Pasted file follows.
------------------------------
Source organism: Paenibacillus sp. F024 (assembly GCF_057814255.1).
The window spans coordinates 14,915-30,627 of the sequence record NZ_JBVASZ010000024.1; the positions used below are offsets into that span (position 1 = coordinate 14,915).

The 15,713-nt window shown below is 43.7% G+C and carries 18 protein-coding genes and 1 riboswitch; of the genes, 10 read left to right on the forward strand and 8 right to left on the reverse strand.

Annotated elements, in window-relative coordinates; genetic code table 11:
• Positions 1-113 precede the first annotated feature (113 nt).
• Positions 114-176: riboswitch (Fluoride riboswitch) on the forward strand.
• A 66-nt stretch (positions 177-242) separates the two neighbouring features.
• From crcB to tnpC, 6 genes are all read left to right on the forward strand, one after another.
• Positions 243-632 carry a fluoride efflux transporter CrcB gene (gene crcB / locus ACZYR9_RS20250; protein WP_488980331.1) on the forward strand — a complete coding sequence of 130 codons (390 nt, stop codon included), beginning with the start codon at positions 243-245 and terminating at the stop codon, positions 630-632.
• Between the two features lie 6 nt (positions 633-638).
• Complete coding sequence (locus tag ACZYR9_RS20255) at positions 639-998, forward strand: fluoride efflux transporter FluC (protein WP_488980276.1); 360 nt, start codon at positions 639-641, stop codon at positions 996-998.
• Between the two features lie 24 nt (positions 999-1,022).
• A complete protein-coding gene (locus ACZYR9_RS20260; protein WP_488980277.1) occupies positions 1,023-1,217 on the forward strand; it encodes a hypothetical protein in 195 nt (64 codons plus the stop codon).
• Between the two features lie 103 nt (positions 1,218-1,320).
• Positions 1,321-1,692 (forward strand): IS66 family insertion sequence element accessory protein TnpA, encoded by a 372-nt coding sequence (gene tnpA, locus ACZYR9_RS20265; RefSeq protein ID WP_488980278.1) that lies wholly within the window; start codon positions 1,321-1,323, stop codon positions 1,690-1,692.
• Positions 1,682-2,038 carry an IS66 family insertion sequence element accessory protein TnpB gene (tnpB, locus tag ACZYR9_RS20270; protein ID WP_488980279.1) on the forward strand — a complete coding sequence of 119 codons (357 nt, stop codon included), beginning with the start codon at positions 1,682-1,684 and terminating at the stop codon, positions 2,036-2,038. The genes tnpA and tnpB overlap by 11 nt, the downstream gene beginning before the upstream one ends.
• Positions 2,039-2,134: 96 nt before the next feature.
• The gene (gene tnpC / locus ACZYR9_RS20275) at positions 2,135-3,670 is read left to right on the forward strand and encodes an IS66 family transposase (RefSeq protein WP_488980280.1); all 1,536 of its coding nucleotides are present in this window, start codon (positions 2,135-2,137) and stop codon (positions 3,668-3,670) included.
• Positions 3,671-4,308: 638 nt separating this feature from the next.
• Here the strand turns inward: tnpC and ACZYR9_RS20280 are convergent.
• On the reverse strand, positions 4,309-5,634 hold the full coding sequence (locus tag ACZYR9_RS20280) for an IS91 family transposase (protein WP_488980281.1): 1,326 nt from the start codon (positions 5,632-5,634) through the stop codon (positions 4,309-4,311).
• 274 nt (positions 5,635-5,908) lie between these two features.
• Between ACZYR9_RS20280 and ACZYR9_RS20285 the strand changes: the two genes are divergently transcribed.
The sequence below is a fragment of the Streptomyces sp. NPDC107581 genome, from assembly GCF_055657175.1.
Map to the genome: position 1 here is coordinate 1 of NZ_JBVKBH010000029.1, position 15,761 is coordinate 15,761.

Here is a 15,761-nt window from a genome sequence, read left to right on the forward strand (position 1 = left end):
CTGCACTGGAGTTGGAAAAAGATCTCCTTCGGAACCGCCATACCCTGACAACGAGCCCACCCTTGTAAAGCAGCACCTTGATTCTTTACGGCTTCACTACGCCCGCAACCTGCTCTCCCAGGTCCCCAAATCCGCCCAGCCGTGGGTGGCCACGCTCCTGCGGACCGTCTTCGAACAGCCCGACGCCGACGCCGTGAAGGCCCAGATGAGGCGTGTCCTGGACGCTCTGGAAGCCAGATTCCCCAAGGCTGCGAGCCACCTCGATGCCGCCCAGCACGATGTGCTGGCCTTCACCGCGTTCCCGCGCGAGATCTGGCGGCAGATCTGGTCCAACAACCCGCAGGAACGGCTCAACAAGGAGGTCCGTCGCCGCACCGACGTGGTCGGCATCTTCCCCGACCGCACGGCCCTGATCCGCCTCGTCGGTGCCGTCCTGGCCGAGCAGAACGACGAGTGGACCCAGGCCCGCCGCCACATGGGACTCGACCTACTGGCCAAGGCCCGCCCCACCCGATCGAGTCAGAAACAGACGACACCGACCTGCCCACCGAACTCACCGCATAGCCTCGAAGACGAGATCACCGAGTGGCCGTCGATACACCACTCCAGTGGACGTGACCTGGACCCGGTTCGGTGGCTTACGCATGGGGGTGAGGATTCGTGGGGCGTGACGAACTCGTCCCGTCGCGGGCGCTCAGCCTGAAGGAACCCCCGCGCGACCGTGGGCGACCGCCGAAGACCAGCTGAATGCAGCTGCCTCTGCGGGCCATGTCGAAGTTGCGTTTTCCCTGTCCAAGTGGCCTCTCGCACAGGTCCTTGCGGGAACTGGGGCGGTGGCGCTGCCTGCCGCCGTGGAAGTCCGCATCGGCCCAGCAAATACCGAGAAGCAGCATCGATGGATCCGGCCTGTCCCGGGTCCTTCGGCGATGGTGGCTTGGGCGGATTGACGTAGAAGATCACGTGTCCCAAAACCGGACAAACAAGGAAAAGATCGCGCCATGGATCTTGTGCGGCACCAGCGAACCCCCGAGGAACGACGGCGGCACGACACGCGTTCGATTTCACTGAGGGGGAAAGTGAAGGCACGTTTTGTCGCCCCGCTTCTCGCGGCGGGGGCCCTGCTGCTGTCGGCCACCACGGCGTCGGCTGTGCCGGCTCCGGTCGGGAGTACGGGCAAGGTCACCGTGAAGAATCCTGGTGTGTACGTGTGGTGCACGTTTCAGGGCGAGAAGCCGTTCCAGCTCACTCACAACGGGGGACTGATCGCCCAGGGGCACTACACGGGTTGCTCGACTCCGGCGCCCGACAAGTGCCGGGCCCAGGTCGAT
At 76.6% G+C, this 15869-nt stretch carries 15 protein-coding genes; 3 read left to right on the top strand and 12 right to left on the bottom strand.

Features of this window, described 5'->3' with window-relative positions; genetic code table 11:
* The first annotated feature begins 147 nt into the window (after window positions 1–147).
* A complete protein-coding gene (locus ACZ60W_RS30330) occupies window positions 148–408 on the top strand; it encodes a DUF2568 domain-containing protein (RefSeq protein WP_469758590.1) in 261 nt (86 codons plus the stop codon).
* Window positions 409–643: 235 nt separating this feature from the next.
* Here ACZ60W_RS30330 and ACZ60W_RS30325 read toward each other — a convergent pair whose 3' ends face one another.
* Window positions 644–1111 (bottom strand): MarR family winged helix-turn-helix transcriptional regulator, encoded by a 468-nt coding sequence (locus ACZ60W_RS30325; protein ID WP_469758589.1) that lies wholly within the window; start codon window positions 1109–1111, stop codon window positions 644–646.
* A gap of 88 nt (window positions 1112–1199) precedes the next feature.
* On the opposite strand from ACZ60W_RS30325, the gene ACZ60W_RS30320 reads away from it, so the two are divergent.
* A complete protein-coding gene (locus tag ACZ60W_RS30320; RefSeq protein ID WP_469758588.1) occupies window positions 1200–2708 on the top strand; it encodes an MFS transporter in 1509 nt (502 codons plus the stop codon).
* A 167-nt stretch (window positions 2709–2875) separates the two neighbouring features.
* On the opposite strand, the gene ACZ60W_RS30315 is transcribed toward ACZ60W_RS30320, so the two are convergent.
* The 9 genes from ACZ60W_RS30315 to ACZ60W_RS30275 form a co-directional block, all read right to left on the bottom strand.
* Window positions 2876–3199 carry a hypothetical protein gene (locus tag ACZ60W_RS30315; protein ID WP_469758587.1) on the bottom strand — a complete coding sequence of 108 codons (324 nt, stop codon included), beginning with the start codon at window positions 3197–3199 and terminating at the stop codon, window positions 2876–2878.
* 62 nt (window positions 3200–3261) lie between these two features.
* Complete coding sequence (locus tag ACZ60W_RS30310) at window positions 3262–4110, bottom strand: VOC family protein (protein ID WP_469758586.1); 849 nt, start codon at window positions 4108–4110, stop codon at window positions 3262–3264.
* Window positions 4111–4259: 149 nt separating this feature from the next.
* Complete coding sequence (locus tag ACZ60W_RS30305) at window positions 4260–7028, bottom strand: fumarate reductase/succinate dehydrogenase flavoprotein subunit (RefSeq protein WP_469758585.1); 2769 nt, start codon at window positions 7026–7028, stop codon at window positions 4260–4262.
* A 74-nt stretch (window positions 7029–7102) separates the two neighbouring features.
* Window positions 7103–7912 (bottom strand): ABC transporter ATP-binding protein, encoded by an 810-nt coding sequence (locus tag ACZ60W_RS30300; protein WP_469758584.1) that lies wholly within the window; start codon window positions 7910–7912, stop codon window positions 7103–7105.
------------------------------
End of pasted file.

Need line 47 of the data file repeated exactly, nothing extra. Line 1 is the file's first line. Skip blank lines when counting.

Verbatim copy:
* Window positions 7103–7912 (bottom strand): ABC transporter ATP-binding protein, encoded by an 810-nt coding sequence (locus tag ACZ60W_RS30300; protein WP_469758584.1) that lies wholly within the window; start codon window positions 7910–7912, stop codon window positions 7103–7105.